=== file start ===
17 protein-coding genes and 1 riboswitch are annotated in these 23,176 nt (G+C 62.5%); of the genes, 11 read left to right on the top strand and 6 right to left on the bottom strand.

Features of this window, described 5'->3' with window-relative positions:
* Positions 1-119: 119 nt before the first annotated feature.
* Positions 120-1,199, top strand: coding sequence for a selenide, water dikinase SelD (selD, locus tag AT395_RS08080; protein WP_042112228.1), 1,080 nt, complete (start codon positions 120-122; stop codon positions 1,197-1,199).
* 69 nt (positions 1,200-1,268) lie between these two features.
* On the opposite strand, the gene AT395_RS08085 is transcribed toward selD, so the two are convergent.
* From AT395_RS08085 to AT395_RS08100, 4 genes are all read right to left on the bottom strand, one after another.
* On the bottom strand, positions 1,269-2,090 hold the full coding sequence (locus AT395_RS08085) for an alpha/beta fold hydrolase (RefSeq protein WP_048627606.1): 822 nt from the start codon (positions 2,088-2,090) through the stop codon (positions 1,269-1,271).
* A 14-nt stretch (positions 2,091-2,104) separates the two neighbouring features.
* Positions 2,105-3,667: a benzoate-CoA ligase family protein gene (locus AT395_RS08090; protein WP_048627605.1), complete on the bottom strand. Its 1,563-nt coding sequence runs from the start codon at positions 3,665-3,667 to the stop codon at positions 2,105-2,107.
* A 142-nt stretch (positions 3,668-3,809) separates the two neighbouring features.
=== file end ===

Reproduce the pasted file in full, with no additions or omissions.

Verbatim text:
17 protein-coding genes and 1 riboswitch are annotated in these 23,176 nt (G+C 62.5%); of the genes, 11 read left to right on the top strand and 6 right to left on the bottom strand.

Features of this window, described 5'->3' with window-relative positions:
* Positions 1-119: 119 nt before the first annotated feature.
* Positions 120-1,199, top strand: coding sequence for a selenide, water dikinase SelD (selD, locus tag AT395_RS08080; protein WP_042112228.1), 1,080 nt, complete (start codon positions 120-122; stop codon positions 1,197-1,199).
* 69 nt (positions 1,200-1,268) lie between these two features.
* On the opposite strand, the gene AT395_RS08085 is transcribed toward selD, so the two are convergent.
* From AT395_RS08085 to AT395_RS08100, 4 genes are all read right to left on the bottom strand, one after another.
* On the bottom strand, positions 1,269-2,090 hold the full coding sequence (locus AT395_RS08085) for an alpha/beta fold hydrolase (RefSeq protein WP_048627606.1): 822 nt from the start codon (positions 2,088-2,090) through the stop codon (positions 1,269-1,271).
* A 14-nt stretch (positions 2,091-2,104) separates the two neighbouring features.
* Positions 2,105-3,667: a benzoate-CoA ligase family protein gene (locus AT395_RS08090; protein WP_048627605.1), complete on the bottom strand. Its 1,563-nt coding sequence runs from the start codon at positions 3,665-3,667 to the stop codon at positions 2,105-2,107.
* A 142-nt stretch (positions 3,668-3,809) separates the two neighbouring features.